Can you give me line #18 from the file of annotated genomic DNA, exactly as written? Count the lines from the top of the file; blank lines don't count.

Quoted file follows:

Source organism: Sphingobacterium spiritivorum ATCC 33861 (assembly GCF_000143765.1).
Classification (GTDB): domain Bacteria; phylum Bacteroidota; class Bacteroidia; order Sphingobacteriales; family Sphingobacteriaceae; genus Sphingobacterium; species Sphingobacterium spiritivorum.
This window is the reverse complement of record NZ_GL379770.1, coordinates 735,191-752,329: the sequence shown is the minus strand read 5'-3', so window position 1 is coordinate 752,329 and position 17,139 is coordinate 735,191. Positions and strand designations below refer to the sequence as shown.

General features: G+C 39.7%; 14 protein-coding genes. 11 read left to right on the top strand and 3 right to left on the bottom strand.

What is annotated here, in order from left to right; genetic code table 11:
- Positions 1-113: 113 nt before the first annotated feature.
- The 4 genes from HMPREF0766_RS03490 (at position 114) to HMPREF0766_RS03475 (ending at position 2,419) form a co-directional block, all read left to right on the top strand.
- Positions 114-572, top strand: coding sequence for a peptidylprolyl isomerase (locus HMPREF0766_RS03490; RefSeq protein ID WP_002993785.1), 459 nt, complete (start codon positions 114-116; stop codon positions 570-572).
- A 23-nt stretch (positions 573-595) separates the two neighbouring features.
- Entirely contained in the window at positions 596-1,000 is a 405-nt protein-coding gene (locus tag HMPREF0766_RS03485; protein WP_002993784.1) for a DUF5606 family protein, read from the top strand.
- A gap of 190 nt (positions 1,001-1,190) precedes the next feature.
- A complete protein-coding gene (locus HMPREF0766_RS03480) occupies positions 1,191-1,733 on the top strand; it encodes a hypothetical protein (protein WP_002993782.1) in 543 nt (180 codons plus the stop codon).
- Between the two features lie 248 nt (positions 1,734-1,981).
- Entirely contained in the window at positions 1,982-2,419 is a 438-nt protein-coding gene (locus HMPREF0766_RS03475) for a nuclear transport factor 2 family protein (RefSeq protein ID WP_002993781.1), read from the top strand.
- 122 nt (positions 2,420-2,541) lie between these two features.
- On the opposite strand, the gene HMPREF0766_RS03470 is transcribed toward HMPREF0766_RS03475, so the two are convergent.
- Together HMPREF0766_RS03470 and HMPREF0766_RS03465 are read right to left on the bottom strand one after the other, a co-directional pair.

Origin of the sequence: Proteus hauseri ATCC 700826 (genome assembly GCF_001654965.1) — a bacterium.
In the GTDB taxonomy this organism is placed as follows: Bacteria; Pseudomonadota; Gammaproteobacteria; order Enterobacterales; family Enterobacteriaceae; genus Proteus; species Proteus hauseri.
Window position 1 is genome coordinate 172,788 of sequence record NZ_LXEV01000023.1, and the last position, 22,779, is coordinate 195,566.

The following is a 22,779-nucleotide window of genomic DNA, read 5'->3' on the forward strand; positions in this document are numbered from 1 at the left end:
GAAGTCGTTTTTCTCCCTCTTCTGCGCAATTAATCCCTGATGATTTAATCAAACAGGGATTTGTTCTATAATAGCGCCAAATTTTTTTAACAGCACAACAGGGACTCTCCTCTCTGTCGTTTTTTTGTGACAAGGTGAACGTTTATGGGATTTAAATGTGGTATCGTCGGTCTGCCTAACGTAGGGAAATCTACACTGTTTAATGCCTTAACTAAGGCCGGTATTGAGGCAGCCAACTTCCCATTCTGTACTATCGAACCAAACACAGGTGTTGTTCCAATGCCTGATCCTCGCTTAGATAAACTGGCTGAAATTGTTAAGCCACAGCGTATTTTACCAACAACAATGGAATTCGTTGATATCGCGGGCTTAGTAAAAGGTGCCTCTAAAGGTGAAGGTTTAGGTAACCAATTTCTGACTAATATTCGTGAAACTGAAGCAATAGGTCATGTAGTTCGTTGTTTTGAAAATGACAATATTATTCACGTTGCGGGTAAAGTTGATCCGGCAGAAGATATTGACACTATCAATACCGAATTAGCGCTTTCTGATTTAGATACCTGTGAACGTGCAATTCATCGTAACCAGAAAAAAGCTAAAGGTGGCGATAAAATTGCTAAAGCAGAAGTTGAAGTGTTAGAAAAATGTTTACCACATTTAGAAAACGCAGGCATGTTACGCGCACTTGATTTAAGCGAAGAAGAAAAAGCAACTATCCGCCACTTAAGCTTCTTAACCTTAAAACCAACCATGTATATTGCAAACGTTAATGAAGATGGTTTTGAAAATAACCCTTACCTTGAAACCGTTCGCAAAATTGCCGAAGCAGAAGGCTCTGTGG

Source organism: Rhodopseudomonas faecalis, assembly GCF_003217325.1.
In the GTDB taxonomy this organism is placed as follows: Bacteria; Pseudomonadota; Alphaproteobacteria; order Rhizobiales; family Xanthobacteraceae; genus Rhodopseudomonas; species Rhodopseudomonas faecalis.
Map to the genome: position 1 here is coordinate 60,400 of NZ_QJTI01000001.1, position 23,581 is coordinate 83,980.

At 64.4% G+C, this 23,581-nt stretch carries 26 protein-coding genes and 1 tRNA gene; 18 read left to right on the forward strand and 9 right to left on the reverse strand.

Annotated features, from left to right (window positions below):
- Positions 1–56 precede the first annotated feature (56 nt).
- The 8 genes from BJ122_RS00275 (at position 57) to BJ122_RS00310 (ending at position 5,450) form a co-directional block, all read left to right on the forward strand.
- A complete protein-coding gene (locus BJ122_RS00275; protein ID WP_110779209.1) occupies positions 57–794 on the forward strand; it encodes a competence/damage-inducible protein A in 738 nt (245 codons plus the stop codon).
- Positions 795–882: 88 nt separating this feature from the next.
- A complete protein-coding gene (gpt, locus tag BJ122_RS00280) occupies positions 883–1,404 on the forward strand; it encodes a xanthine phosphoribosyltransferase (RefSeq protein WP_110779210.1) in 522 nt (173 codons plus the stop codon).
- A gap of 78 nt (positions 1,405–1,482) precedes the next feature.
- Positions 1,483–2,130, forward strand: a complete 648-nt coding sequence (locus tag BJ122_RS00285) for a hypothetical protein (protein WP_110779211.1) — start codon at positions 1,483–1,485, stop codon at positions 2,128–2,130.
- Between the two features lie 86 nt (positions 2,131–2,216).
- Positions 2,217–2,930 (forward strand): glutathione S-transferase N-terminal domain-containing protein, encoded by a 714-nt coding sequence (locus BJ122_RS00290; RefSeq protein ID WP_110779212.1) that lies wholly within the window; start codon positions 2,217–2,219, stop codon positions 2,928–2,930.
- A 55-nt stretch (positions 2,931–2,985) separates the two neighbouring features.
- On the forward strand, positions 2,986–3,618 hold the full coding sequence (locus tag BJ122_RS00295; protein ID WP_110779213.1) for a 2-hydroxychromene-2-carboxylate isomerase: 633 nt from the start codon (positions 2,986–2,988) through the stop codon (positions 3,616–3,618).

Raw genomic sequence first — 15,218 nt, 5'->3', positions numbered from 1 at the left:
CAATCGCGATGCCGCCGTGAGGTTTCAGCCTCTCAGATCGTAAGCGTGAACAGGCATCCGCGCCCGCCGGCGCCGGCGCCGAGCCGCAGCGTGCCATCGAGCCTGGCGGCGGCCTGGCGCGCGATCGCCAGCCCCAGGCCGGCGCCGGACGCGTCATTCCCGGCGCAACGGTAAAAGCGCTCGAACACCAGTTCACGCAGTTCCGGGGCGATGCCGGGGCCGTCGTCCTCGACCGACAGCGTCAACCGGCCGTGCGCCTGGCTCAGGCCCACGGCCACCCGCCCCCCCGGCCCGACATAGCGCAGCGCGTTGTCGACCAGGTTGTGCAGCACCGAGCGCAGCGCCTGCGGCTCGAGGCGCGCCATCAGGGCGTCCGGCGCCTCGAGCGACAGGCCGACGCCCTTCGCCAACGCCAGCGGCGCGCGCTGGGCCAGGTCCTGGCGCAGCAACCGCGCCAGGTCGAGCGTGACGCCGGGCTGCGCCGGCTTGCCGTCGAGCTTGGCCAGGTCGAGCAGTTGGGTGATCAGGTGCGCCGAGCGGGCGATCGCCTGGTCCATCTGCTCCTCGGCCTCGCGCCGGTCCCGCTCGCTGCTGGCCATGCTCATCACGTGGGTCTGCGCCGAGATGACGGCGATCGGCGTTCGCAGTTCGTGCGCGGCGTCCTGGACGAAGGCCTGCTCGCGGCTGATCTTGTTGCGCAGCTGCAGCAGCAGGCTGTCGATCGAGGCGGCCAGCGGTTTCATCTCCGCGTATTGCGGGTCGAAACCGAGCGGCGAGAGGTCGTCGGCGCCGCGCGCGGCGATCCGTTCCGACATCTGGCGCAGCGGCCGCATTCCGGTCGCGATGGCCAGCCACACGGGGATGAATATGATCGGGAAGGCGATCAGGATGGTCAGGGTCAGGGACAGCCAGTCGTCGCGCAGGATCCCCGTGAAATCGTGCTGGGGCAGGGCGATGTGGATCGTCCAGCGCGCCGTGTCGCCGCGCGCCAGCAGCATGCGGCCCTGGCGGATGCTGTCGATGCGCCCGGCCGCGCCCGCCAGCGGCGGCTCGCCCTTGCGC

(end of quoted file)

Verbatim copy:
Origin of the sequence: Proteus hauseri ATCC 700826 (genome assembly GCF_001654965.1) — a bacterium.